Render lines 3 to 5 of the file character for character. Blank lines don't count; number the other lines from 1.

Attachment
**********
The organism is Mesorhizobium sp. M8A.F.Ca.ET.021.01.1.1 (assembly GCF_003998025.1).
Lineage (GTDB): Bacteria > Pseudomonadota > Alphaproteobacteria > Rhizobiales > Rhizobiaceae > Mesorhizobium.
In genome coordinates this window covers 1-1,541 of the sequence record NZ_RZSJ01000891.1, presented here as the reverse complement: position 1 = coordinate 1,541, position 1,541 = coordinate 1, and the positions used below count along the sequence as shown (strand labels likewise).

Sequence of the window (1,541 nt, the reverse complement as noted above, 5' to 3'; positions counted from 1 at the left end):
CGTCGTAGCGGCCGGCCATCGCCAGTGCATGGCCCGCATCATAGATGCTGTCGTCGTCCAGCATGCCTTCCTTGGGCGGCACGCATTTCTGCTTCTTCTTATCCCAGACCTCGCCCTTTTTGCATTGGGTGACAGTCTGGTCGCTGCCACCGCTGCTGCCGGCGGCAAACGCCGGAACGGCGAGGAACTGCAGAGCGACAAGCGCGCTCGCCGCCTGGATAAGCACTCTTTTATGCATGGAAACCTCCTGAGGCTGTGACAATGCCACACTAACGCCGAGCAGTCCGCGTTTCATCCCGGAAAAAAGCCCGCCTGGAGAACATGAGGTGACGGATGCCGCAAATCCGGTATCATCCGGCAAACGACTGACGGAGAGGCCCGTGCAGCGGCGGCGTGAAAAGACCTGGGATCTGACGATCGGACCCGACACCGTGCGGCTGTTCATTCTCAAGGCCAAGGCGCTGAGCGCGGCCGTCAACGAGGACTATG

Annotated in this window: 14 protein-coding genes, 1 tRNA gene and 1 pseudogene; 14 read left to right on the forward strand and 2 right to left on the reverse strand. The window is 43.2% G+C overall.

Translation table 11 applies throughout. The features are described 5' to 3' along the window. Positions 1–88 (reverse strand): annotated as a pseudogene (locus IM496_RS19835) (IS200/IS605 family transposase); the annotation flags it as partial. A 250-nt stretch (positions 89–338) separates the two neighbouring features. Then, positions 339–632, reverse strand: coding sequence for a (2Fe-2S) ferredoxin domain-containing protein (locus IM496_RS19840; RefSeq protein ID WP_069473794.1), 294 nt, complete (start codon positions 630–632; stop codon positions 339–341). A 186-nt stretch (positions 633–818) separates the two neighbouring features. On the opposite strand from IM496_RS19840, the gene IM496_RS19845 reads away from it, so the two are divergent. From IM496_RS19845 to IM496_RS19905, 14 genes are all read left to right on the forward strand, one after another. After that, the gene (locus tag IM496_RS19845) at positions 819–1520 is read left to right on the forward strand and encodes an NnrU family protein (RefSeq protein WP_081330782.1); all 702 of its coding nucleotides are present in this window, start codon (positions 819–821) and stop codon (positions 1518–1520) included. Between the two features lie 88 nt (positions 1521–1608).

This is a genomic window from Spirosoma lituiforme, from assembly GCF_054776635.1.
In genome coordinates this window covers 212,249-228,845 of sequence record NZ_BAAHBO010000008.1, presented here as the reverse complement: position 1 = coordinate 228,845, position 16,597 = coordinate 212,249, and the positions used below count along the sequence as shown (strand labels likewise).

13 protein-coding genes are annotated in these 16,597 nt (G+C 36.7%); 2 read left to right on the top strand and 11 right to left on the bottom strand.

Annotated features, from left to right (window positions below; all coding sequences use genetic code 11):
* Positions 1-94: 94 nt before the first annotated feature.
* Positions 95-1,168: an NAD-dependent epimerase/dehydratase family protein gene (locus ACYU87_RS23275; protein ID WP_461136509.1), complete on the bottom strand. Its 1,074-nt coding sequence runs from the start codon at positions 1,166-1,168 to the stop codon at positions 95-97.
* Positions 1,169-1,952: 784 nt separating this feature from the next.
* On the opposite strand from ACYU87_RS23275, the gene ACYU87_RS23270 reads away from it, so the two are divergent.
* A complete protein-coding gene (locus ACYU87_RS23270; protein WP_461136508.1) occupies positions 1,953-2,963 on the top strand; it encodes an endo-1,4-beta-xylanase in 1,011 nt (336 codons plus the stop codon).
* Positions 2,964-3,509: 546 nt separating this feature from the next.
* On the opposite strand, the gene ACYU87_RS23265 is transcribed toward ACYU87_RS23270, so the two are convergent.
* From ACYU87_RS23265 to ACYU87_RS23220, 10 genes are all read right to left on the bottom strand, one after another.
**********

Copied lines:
In genome coordinates this window covers 1-1,541 of the sequence record NZ_RZSJ01000891.1, presented here as the reverse complement: position 1 = coordinate 1,541, position 1,541 = coordinate 1, and the positions used below count along the sequence as shown (strand labels likewise).

Sequence of the window (1,541 nt, the reverse complement as noted above, 5' to 3'; positions counted from 1 at the left end):
CGTCGTAGCGGCCGGCCATCGCCAGTGCATGGCCCGCATCATAGATGCTGTCGTCGTCCAGCATGCCTTCCTTGGGCGGCACGCATTTCTGCTTCTTCTTATCCCAGACCTCGCCCTTTTTGCATTGGGTGACAGTCTGGTCGCTGCCACCGCTGCTGCCGGCGGCAAACGCCGGAACGGCGAGGAACTGCAGAGCGACAAGCGCGCTCGCCGCCTGGATAAGCACTCTTTTATGCATGGAAACCTCCTGAGGCTGTGACAATGCCACACTAACGCCGAGCAGTCCGCGTTTCATCCCGGAAAAAAGCCCGCCTGGAGAACATGAGGTGACGGATGCCGCAAATCCGGTATCATCCGGCAAACGACTGACGGAGAGGCCCGTGCAGCGGCGGCGTGAAAAGACCTGGGATCTGACGATCGGACCCGACACCGTGCGGCTGTTCATTCTCAAGGCCAAGGCGCTGAGCGCGGCCGTCAACGAGGACTATG